"The regime thinks it can just point fingers and not be accountable to anyone," Oromo Liberation Army spokesperson Odaa Tarbii tweeted in response to Ethiopian Prime Minister Abiy Ahmed's accusation that the OLA massacred civilians in the administrative area of Qellem Wollega, in the far west of Ethiopia.
The OLA spokesman called for "independent investigations" so that "Abiy and others answer for their cruelty."
"Two divisions of the ENDF (the Ethiopian federal army), in the company of allied forces, occupy the localities of Qellem Wollega, including (the one) where civilians were killed en masse by regime militias while the security forces remained passive," Tarbii asserted.
According to the Amhara Association of America (AAA), based in the United States, which says it has spoken to survivors, the new massacre, committed in the "20 village", as previously targeted Amhara, the second largest ethnic community in Ethiopia after the Oromo.
That group said the attack began at dawn Monday and lasted several hours
The OLA had already been accused by the authorities and by survivors of having killed several hundred Amhara villagers on June 18 in the hamlet of Tole, located in the West Wollega area, neighboring that of Qellem Wollega and also in Oromia.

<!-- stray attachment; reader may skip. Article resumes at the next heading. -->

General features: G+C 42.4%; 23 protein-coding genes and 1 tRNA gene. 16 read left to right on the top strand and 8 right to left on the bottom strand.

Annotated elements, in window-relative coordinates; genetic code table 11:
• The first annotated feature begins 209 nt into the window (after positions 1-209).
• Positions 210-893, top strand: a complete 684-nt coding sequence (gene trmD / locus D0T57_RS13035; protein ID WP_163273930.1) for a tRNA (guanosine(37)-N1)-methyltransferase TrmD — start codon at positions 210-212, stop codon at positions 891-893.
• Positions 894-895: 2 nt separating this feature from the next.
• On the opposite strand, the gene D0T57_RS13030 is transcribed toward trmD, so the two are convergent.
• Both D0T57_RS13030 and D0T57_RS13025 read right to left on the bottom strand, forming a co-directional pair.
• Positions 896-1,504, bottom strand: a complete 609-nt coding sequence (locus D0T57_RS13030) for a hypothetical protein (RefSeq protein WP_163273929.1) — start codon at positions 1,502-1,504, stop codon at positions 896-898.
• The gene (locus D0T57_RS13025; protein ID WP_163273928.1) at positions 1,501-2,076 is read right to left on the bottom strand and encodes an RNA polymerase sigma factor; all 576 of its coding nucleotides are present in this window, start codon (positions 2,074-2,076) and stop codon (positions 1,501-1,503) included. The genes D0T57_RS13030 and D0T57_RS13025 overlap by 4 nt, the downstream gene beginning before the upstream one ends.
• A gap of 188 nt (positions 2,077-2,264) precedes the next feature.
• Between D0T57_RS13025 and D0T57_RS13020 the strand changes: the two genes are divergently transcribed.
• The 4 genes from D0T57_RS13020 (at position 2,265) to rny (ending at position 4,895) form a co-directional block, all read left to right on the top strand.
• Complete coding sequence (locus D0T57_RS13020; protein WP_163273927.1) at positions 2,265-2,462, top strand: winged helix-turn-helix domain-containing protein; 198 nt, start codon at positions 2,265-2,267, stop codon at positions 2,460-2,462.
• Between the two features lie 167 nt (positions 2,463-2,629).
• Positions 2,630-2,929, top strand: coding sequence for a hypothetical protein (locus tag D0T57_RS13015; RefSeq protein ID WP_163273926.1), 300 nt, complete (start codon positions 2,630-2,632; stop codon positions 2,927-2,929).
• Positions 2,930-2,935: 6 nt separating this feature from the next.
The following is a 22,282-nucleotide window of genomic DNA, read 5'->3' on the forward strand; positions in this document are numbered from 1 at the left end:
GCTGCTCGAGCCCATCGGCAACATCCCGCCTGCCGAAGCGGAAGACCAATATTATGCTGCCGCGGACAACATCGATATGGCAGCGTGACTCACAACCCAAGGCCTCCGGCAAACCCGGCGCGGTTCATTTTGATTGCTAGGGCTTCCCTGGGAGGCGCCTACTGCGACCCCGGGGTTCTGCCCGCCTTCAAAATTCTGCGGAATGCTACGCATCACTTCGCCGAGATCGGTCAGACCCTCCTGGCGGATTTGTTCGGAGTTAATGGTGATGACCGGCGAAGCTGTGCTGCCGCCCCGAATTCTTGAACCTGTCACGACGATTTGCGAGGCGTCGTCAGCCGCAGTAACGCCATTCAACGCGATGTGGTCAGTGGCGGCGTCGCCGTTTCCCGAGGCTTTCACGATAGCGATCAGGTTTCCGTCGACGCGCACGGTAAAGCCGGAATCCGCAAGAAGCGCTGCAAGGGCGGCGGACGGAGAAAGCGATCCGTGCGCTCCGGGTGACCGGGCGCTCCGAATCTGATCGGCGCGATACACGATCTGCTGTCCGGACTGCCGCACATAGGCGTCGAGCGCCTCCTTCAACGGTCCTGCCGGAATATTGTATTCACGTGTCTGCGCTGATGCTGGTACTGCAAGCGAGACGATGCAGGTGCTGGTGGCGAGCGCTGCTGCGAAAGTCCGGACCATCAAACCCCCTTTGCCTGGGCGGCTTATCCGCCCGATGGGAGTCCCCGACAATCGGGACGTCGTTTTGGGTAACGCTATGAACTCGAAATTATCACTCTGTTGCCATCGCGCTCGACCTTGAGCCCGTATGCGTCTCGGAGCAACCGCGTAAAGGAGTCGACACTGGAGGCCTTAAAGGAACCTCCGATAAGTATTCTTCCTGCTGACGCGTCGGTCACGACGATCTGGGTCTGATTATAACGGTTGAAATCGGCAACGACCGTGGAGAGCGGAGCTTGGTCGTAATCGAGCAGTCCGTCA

No official report of the Tole massacre has been published, but Billene Seyoum, a spokeswoman for the Prime Minister, told the press on June 30 that 338 victims had already been identified.
OLA, the rebel group that has been fighting the federal government since 2018 in Oromia - the largest and most populous region of Ethiopia - had already denied responsibility. It accused a pro-government militia of the massacre.
Monday evening, Daniel Bekele, head of the Ethiopian Human Rights Commission - a public but statutorily independent institution - called for an "urgent reinforcement of government forces to prevent further civilian deaths" in this area of Oromia. .
He denounced "the incessant insecurity in the area and what amounts to an ethnically targeted killing".